Rural Yorkshire on film preserved for future generations

Campaigner Mike Harding in Blowing up the Dales.

Campaigner Mike Harding in Blowing up the Dales.

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They are some of quirks, customs, challenges and traditions that make rural life in Yorkshire so special.

And now, for the first time, films revealing the hidden histories and forgotten stories of the region’s rural past have been digitised for a new generation as part of the £15m Lottery-funded Britain on Film project.

Yorkshire Film Archive (YFA) was one of a host of regional and television archives that dusted off reels of films, many unseen for decades, as part of the BFI project. It first made some of its 50,000 strong archive available last summer, when thousands of films from around the country were made available of the BFI player.

That focussed on films portraying Britain’s cities and urban areas, but now the attention has turned to films showcasing our rural heritage - and Yorkshire Film Archive were tasked with trying to represent the diverse lifestyle, industry and traditions of God’s Own Country on film.

But it was not so much of a challenge, as the archive revealed a rich and sprawling collection of rural films - including some that have special resonance today.

In the Yorkshire Television documentary Blowing Up The Dales, from 1987, impassioned campaigners like Mike Harding tell of their quest to protect the countryside from quarrying, in a film that draws parallels to today’s fracking debate.

Commuters can find out more about Stott Hill Farm, which famously sits amid the buzz of traffic in the middle of M62 in the 1987 film The Farm on The Motorway.

But for the YFA’s archive manager Graham Relton, it is the films that are about people that really stand out, like The Pancake Day Scramble, filmed in a school in Swinton, Rotherham in 1960, and Bringing in the Coal, from 1980, which recorded the 17th world coal carrying contest in Gawthorpe, West Yorkshire.

He said: “In the Scramble there was literally no health and safety. A dinner lady throws a pancake into the air and children pile in, elbows sharpened, to try and grab a piece to win some sweets. It’s one of those quirky traditions from our past that you’d never see today.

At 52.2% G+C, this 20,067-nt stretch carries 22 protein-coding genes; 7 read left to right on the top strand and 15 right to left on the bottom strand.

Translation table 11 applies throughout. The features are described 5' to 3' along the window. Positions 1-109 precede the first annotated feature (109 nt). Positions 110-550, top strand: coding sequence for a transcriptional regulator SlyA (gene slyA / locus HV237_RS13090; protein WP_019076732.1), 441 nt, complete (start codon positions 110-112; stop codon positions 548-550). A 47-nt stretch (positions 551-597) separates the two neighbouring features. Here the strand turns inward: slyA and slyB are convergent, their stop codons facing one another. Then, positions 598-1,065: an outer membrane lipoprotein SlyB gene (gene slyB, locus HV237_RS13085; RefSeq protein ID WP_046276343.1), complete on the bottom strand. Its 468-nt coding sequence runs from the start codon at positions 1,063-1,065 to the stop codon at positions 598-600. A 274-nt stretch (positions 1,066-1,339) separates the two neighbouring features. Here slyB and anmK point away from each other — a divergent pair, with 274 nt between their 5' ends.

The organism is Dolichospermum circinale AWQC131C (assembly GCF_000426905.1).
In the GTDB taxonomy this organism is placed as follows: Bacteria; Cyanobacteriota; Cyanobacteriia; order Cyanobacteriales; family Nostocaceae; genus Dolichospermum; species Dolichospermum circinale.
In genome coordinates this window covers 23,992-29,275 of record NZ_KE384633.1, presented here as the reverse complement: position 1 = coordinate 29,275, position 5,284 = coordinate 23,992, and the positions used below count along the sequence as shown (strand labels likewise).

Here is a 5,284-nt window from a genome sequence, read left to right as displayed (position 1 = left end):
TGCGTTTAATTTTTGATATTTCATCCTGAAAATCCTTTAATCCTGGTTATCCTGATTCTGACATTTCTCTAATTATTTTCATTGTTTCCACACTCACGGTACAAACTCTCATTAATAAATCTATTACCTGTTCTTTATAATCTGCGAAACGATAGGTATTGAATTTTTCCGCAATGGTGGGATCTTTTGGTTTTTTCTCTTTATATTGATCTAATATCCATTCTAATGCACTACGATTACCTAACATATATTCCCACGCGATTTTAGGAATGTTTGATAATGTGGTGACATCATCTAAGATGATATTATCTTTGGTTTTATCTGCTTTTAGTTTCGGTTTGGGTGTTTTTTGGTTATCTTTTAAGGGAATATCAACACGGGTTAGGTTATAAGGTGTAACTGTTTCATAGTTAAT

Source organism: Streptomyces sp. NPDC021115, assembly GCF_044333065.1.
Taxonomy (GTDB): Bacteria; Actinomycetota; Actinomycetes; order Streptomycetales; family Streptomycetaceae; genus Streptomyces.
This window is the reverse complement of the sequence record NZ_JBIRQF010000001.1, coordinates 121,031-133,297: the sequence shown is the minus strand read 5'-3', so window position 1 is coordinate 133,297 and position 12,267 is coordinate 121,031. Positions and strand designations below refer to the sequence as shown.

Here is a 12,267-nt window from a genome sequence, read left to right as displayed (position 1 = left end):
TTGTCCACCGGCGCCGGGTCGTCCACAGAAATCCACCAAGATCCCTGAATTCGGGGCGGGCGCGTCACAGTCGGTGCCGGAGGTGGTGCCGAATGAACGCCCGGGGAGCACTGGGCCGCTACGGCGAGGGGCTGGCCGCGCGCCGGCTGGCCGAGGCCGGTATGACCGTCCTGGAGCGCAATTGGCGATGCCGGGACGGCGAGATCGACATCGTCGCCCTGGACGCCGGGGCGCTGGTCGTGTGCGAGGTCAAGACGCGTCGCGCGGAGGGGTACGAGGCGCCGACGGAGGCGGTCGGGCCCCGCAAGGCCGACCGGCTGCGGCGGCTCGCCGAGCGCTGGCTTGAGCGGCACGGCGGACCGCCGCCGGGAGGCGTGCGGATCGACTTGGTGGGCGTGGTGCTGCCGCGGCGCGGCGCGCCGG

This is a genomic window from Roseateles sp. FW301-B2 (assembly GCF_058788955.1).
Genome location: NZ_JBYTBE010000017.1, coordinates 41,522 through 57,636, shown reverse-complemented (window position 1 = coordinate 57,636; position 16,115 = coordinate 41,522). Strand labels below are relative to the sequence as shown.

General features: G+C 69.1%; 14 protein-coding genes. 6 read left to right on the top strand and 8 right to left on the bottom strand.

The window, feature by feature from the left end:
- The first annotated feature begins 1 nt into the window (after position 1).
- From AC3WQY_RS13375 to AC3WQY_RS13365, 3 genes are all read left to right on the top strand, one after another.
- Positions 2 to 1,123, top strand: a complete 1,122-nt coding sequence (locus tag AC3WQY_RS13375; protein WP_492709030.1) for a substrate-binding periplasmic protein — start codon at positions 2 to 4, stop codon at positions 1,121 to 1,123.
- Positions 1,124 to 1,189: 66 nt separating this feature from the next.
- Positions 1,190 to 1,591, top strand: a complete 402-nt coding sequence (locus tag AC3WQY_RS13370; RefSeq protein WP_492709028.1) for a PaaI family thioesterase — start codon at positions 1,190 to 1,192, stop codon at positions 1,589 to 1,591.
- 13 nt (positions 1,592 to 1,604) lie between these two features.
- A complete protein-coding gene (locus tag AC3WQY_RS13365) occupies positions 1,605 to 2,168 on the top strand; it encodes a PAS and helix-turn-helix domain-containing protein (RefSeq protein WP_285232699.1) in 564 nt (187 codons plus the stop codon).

“For me, it’s the stories about people that evoke the most feeling but these films also fill in gaps in our history. Whether it’s the tension display in the campaign to protect land from quarrying in Blowing Up The Dales, or for our right to roam in a film from 1946 to 1954, Clarion Ramblers. We also have some truly beautiful footage of the Yorkshire countryside, such as in Beauty Spots of Ripon from 1922.”

It shows instantly recognisable sights such as Fountains Abbey and the Spa Baths, at time when bather’s changing huts could be found on the banks of the River Ure. The copy in the archive was so old, that digitising it as part of the project was a chance to ensure it will be conserved for future generations.

Now more than 5,000 films have been digitised by the Britain on Film project, including more than 750 on Rural Life dating from 1900 to 1999.

Head curator at BFI National Archive, Robin Baker, said: “These films offer an unrivalled record of our rural heritage in all its richness across the 20th century. It’s an immersive experience to watch them, and often deeply moving. People who live and work in the countryside will be fascinated to see how their forbears used to live. Like many other city dwellers, I was born and bred in the countryside, and this collection of films offers all of us an extraordinary and very real social history of the British countryside.”

To view the films, visit player.bfi.org.uk/britain-on-film.

Events put films back on the big screen

A SERIES of screenings, shows and events will take place in venues including film festivals and village halls as part of the project.

The ‘Britain of Film: Rural’ touring programme will launch in Yorkshire on June 27 at Grassington Festival, followed by events from July to October.

While many are yet to be announced, it will also include a special event at Beverley’s Parkway cinema on July 22, which will be followed by an exhibition at the town’s Guildhall opening the following day and running all summer. Full details of the screenings, which are supported by Film Hub North, will be available on www.yorkshirefilmarchive.com where you can search the collection of more than 50,000 titles.